Ally Duffey Cubilette: I think it’s important to think first about what your budget is because obviously we can’t do everything and be on five different channels with $2,000. So we need to scale our channels and our strategy to our budgets. And so starting there is going to be critical. Once you have your budget, the other very significant criteria or a thing that you’ll want to think about is what assets you’re going to have. Because when we’re thinking about TikTok in particular, that’s video, and you need vertical video in order to make an impact on that channel. So the next thing that you’ll want to consider is what are the channels that best align with your goals? If you’re promoting professional development services, maybe that’s LinkedIn. If you’re specifically interested in reaching younger audiences, you do TikTok. So I think while Meta and Google still serve that all-purpose role, some of these other channels can be particularly impactful when there is one of these specific types of objectives that we have for that campaign.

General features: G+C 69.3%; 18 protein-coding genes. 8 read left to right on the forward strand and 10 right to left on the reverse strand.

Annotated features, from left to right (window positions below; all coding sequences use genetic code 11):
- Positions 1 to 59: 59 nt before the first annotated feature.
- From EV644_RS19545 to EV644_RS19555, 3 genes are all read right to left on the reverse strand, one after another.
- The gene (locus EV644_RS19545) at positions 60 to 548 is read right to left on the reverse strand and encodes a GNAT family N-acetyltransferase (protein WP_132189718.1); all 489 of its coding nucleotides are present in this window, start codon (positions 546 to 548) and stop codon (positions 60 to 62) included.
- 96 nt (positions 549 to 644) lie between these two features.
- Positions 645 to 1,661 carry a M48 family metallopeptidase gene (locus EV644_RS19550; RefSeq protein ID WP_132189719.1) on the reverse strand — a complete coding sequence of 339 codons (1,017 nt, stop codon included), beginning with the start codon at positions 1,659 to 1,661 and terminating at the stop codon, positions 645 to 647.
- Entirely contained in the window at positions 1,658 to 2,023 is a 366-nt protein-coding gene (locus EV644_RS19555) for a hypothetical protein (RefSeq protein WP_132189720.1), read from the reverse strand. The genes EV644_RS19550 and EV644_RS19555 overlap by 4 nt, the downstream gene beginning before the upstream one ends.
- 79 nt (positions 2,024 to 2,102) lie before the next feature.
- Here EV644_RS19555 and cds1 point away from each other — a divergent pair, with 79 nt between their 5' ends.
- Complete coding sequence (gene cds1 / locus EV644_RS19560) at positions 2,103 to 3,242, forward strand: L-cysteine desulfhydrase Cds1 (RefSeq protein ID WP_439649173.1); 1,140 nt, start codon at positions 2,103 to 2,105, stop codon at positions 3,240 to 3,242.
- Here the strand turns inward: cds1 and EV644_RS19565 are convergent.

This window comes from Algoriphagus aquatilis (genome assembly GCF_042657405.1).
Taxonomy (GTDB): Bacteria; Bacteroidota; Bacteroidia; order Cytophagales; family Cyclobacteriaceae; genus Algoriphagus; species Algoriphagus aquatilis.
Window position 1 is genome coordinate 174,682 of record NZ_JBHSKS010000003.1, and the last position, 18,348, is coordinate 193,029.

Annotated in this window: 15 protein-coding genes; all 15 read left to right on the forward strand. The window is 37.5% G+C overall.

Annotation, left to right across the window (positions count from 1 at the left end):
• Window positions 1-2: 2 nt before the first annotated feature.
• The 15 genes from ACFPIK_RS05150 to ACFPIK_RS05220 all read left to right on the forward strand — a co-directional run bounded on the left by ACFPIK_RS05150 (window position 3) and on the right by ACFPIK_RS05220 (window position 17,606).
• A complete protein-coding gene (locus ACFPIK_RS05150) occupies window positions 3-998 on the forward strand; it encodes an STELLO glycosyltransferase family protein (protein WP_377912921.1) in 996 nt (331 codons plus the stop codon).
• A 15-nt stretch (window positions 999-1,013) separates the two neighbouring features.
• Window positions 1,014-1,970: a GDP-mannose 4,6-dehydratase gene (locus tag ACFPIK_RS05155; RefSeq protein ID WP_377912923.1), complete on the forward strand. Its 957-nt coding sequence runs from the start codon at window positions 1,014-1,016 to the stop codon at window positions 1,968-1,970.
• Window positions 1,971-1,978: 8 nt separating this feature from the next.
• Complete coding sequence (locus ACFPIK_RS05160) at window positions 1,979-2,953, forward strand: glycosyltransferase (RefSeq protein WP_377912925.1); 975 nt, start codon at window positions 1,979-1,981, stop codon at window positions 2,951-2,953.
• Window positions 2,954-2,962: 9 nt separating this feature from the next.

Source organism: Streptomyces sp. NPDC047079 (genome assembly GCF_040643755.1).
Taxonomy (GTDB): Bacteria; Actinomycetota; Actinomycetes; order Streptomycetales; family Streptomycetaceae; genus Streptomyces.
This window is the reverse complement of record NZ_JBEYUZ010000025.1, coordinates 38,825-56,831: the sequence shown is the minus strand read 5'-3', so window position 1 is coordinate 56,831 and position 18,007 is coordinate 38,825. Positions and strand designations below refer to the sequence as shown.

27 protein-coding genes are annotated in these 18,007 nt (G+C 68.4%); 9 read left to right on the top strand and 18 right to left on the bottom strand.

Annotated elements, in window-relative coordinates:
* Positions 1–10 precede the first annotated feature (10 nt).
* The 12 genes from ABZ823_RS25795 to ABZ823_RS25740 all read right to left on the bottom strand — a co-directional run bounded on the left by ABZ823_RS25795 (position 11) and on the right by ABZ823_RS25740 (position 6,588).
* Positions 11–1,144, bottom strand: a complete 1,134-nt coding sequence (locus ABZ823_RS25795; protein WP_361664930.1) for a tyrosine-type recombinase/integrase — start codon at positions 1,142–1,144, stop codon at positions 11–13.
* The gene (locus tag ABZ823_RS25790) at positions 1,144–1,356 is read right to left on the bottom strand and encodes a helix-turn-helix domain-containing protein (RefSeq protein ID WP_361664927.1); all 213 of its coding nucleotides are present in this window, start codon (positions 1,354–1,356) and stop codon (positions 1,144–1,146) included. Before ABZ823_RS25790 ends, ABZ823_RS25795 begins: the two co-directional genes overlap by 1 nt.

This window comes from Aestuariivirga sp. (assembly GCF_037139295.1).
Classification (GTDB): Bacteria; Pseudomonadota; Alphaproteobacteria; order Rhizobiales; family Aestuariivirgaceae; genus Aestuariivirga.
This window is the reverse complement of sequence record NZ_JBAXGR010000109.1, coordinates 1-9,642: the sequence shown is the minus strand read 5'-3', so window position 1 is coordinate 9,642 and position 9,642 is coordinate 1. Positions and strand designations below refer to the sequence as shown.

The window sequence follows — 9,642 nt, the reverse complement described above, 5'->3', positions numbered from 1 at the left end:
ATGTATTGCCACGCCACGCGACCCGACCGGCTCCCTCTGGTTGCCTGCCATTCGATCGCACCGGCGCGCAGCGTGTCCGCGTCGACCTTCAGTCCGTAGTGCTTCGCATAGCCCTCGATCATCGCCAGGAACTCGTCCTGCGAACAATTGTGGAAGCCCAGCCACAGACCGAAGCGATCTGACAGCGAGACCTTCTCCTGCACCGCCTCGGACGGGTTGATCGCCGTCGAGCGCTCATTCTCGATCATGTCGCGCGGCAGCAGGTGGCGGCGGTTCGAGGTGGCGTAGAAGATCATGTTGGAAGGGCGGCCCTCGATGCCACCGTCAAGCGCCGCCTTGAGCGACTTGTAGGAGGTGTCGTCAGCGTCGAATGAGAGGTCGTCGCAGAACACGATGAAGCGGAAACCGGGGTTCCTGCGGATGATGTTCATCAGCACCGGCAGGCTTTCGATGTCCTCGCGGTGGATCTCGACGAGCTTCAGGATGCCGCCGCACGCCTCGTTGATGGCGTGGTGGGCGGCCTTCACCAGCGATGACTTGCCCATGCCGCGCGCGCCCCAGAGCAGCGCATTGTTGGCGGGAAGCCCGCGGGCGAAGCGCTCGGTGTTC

Dan Titmuss: Yeah. What are some other digital alternatives to traditional media?

Ally Duffey Cubilette: Yeah, that’s another thing that we are thinking about a lot now is the trends that we have seen in streaming TV and digital radio. These are channels that… they’re kind of digital. The way you buy them is very similar to the way that we have bought paid social or search through Google, for example. But they’re also more directly aligned with traditional media and TV. And so often the conversation that I’m having with clients is, if you’re interested in connected TV or streaming TV placements, what are you spending on traditional TV? And can we reallocate some of that budget instead? Same thing for radio, but the way you run those ads and the data that you get back is certainly more robust than those traditional media channels. Traditional radio is a little bit more scattered. You don’t have a lot of targeting capability. You also don’t know whether people are actually engaging with those ads that are being placed.